Risk Management Techniques for Complex Projects

The WBS is a Risk Analysis Tool

A work breakdown structure (WBS) is a coded and categorized view of the project as a group of well-understood deliverables. The WBS forms a concrete path toward meeting the high-level product requirements from the project charter. In its simplest form, one team member or a small group of close collaborators will accomplish the work items at the lowest level of abstraction.

Since the WBS forms the basis for scheduling activities required to produce project deliverables, project managers require them to be complete and exhaustive. Due to the complex nature of some projects, work packages that remain composed of multiple deliverables indicate areas of risk. So in addition to isolating potential WBS shortcomings, a seemingly incomplete WBS helps identify potential areas of scope creep. Without being well-defined, others may freely interpret the deliverable as they see fit creating scope creep or scope gap during execution.

Once the project manager verifies that the WBS fully describes the scope of the project end result, the WBS becomes a useful tool for identifying potential risks. The risk-oriented analogue to the WBS is the risk breakdown structure (RBS). Risk breakdown structures mirror the categorizations in the WBS and describe potential risks when creating the work products. If the size of the WBS exceeds the management skills of the project manager, the probability of planning and execution deficiencies and inefficiencies rises. The scope of such a project requires too much attention to control creep risks or to identify gap risks.

The Risk Breakdown Structure

A risk breakdown structure (RBS) forms a charted layout of risks in a more structured way. Rather than discover the categories of risk and drill down each one separately, risk managers construct categories of risk at subsequently lower levels of abstraction. This chart produces groupings and clusters of risks. Greater numbers of risks in various categories help risk managers focus their planning on those areas first.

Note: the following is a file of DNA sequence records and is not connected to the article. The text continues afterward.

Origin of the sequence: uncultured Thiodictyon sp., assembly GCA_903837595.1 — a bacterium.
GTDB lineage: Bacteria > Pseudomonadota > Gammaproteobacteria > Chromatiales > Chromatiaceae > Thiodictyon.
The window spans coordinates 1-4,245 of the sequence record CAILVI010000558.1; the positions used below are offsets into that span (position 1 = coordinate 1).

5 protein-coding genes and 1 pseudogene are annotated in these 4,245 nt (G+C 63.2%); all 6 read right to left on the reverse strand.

Probability and Impact

Risk planners enrich an RBS by adding an indication of probability and impact to the lowest subcategories of risk. To determine probability and severity of risk events within a subcategory, planners rely on their experience or corporate tools. Should that be insufficient to address the particular risks of the project, an industry tool such as the Project Experience Risk Information Library (PERIL) provides a basis for analysis.

With sufficient information to form estimates of probability and impact, the planners create a risk matrix. Probability of occurrence and severity of impact form the axes. The risk planners slot the lowest subcategories of risk from the RBS into the appropriate positions along with their codes. What forms is a guide for how the project manager should address the risk. For instance, high probability and catastrophic impact for a risk subcategory would best be avoided altogether.

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